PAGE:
Dear friends, often in our beloved hobby (which for some has become a profession) we question the need, opportunity, usefulness of having certificates of expertise/guarantee that can enhance or at least adequately describe our collectible stamps.
But is the certificate really an added value to our piece?
First of all we need to divide the cases.
I am interested in a piece featured in an auction or dealer sale.
Well in this case if the stamp or the set already has one or more certificates, the first thing to do is understand their reliability. It will certainly be important to look at the piece and understand it, then read the certificates to understand whether they describe the object correctly or not. But this is not for everyone.
Anyone who is not able to independently evaluate the piece has two options: blindly believe in what the certificate states or subject the piece to an appraisal entrusted to their trusted operator.
This second operation can and must be done even if the piece of our desires is not accompanied by a certificate; the description of the lots should normally be faithful and accurate, but it almost never is, and therefore it has no real reliability.
In these cases, therefore, the certificate is certainly useful, because it allows us to acquire a piece in the collection which has a formal guarantee of a certain importance, which depends on the reliability of the certificate itself; and this is the value of the certificate, its reliability, the credibility enjoyed by the operator who drew it up.
A second case series brings us to the material we already have.
I have an advanced collection of stamps, some with certificates, some without, and I would like to enhance it.
Well in this case the cases are similar, but now the stamps are ours, so when does it really make sense to certify them?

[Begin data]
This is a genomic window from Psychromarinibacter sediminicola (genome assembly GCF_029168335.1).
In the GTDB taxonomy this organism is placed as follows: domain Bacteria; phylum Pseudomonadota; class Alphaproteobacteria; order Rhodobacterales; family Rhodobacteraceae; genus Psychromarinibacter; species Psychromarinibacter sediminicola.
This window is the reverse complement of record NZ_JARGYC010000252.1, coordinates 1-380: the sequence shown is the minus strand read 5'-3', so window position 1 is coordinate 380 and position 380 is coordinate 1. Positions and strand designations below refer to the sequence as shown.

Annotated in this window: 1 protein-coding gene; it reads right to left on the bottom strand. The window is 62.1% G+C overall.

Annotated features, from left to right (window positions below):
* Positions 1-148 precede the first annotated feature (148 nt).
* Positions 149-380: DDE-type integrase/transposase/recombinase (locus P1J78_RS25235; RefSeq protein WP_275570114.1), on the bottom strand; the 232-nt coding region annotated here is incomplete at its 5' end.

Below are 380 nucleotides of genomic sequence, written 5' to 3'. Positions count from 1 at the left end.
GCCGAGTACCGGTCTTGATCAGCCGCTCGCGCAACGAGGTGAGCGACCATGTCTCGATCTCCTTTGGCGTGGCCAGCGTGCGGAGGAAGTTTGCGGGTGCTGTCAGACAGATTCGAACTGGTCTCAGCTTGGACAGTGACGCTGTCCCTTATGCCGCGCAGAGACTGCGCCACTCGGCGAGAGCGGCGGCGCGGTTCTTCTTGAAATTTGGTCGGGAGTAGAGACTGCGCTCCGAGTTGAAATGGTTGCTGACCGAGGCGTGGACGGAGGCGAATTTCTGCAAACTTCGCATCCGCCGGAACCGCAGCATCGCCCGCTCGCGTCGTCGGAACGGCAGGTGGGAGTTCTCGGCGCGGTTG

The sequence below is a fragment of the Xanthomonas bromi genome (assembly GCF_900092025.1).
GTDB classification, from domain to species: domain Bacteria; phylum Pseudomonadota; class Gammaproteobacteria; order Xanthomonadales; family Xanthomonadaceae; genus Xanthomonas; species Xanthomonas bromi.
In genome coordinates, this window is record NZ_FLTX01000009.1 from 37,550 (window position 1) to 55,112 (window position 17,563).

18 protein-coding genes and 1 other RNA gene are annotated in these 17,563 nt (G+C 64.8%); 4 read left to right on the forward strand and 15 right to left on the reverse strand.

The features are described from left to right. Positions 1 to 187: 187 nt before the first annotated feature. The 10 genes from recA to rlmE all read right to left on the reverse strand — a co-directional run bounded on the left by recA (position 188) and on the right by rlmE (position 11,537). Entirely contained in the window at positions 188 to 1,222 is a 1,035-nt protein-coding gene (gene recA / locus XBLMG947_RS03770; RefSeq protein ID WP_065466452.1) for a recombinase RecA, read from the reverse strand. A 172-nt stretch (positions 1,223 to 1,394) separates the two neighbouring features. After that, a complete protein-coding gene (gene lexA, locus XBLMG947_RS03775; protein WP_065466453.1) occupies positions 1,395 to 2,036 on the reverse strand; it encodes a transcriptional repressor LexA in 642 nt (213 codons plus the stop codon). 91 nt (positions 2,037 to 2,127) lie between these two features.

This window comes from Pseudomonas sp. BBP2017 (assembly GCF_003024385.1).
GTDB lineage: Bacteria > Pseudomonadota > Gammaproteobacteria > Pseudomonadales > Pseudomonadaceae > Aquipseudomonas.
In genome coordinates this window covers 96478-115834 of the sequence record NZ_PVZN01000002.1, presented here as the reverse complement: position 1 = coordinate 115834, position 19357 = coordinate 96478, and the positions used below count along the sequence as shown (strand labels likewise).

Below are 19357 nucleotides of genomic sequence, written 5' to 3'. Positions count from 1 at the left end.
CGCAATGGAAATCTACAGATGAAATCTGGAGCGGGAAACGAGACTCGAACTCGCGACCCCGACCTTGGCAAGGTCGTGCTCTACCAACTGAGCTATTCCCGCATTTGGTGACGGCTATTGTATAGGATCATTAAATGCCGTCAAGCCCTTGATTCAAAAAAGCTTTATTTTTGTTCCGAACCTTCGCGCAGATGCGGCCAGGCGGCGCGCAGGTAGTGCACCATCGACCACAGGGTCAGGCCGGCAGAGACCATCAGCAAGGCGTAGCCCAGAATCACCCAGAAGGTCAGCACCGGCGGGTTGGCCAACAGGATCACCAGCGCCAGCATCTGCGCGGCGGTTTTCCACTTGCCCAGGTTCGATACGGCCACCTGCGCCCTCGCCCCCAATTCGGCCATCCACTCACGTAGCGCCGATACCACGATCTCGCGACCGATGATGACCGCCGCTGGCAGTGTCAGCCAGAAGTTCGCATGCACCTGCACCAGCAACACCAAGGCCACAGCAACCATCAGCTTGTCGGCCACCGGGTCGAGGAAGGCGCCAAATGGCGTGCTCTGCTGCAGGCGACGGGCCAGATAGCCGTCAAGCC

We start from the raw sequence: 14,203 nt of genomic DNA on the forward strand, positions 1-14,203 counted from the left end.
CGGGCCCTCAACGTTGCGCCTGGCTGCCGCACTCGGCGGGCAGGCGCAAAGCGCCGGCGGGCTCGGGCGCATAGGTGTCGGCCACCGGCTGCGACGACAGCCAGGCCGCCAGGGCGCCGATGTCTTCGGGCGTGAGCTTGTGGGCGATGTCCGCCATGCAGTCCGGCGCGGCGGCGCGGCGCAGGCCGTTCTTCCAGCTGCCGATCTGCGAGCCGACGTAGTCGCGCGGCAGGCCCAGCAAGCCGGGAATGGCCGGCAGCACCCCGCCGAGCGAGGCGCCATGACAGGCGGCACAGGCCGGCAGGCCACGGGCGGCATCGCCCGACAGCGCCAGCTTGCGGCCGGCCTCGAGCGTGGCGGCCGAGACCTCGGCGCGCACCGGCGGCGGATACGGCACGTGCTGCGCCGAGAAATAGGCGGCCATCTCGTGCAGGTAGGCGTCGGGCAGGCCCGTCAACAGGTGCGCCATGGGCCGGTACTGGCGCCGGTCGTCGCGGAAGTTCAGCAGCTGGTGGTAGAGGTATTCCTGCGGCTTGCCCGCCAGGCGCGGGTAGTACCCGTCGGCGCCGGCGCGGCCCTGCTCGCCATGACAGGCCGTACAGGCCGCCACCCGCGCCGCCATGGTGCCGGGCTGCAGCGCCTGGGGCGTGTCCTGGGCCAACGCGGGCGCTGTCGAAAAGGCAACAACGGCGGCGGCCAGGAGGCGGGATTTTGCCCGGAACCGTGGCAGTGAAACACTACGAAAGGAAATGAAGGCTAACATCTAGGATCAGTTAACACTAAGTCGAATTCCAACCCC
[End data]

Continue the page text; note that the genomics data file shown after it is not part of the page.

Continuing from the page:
If they have a certificate, what is written above applies, i.e. you need to try to understand how reliable that certificate is and this information depends on:
  • Certificate extender;
  • History of the certificate (a very old certificate may be very reliable but the stamp may have changed its quality status);
  • Type of certificate (There could be a very reliable certificate on a Postal History object but which however does not describe anything regarding tariffs, routing, use of stamps etc., and is therefore insufficient);
If the pieces do not have a certificate, it is necessary to see the origin of the lot, the value and the importance it has in the collection. For example, if I purchased a high value piece to complete a series but it is not certified and that piece greatly enhances the series, I better be sure that the piece is fine because one day, if it were not so, the value of my collection would be heavily reduced, while an important original and quality piece in a collection enhances it and certainly raises its potential interest in the future that we want to sell or that our heirs want to sell.
In short, the expert or guarantee certificate, if it is necessary to request it, certainly has a cost but this is well justified if this document is a certificate of authenticity signed by a competent, reliable and above all accredited person.
So does the certificate have value or not and if so, how much is it worth?
I hope that my little dissertation will help you to independently answer this important question.
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Giovanni Pernarella

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